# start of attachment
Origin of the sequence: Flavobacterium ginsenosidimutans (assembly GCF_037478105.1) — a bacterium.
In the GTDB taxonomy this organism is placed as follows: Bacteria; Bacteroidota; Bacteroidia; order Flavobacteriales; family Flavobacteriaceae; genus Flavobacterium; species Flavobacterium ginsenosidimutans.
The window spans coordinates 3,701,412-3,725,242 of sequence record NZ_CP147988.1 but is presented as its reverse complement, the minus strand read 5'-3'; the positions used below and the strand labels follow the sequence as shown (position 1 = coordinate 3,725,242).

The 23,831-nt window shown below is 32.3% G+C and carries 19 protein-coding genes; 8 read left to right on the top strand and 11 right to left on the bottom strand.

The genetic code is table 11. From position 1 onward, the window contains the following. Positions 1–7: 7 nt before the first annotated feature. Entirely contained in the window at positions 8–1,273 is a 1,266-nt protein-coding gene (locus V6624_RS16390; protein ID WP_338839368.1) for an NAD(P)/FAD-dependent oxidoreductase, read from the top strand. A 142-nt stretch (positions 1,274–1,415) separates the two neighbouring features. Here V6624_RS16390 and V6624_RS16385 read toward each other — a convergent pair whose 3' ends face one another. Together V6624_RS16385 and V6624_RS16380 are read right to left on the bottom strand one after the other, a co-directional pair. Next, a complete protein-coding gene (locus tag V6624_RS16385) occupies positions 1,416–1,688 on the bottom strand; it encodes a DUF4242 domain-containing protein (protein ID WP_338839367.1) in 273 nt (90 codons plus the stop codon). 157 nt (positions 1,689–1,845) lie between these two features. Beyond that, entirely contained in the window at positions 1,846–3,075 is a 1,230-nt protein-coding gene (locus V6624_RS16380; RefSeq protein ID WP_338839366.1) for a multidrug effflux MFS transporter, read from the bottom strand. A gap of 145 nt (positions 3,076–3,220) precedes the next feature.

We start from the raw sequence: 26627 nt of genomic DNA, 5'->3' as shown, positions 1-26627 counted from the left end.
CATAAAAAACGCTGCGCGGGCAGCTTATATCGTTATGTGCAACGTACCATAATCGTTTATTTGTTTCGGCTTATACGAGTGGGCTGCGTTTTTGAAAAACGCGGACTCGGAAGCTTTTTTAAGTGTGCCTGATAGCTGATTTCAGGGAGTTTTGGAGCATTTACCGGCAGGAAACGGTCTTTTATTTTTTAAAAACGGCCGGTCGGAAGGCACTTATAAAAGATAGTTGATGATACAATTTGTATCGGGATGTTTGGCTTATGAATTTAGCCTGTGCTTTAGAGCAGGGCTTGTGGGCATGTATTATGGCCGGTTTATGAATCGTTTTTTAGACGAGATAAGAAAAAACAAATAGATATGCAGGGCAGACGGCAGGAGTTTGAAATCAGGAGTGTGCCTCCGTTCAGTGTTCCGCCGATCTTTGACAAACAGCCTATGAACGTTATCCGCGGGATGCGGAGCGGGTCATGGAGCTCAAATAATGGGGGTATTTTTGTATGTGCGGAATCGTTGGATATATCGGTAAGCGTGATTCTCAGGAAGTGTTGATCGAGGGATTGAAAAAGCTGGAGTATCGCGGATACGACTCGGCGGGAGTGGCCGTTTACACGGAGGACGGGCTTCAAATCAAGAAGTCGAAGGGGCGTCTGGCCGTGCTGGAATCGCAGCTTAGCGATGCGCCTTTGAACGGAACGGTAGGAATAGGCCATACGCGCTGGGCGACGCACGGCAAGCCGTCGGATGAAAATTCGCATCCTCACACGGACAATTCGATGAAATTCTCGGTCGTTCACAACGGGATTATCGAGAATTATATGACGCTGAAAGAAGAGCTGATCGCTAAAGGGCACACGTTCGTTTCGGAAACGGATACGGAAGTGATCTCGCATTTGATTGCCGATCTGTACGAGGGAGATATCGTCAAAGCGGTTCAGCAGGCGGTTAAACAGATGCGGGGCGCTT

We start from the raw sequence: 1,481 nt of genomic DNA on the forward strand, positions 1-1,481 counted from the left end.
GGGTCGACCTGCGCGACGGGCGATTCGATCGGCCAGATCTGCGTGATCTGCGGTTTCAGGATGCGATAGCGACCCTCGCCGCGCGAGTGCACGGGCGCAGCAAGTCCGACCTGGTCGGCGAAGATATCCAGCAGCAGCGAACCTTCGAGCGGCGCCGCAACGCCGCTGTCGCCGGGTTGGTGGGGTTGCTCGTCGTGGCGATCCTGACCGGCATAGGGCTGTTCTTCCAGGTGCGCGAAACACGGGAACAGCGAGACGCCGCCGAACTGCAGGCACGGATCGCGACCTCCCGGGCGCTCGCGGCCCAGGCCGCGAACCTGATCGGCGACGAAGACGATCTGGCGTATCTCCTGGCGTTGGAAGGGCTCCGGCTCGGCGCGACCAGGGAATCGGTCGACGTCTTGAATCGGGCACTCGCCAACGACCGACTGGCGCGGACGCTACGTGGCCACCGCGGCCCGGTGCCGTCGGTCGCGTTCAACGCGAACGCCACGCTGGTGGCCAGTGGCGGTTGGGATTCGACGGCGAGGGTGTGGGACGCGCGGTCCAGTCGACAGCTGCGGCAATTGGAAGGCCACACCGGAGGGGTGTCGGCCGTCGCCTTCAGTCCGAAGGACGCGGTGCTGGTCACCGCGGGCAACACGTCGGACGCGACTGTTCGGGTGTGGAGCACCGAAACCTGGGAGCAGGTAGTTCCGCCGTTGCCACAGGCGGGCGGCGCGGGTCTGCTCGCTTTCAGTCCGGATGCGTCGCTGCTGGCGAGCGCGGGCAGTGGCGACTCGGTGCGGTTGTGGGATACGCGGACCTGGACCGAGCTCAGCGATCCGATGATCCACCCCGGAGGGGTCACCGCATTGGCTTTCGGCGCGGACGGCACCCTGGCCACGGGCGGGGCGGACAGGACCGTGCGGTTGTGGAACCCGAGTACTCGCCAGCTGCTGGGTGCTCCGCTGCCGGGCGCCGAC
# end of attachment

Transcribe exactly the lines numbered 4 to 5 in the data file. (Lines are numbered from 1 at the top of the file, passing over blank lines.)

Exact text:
The 23,831-nt window shown below is 32.3% G+C and carries 19 protein-coding genes; 8 read left to right on the top strand and 11 right to left on the bottom strand.

The genetic code is table 11. From position 1 onward, the window contains the following. Positions 1–7: 7 nt before the first annotated feature. Entirely contained in the window at positions 8–1,273 is a 1,266-nt protein-coding gene (locus V6624_RS16390; protein ID WP_338839368.1) for an NAD(P)/FAD-dependent oxidoreductase, read from the top strand. A 142-nt stretch (positions 1,274–1,415) separates the two neighbouring features. Here V6624_RS16390 and V6624_RS16385 read toward each other — a convergent pair whose 3' ends face one another. Together V6624_RS16385 and V6624_RS16380 are read right to left on the bottom strand one after the other, a co-directional pair. Next, a complete protein-coding gene (locus tag V6624_RS16385) occupies positions 1,416–1,688 on the bottom strand; it encodes a DUF4242 domain-containing protein (protein ID WP_338839367.1) in 273 nt (90 codons plus the stop codon). 157 nt (positions 1,689–1,845) lie between these two features. Beyond that, entirely contained in the window at positions 1,846–3,075 is a 1,230-nt protein-coding gene (locus V6624_RS16380; RefSeq protein ID WP_338839366.1) for a multidrug effflux MFS transporter, read from the bottom strand. A gap of 145 nt (positions 3,076–3,220) precedes the next feature.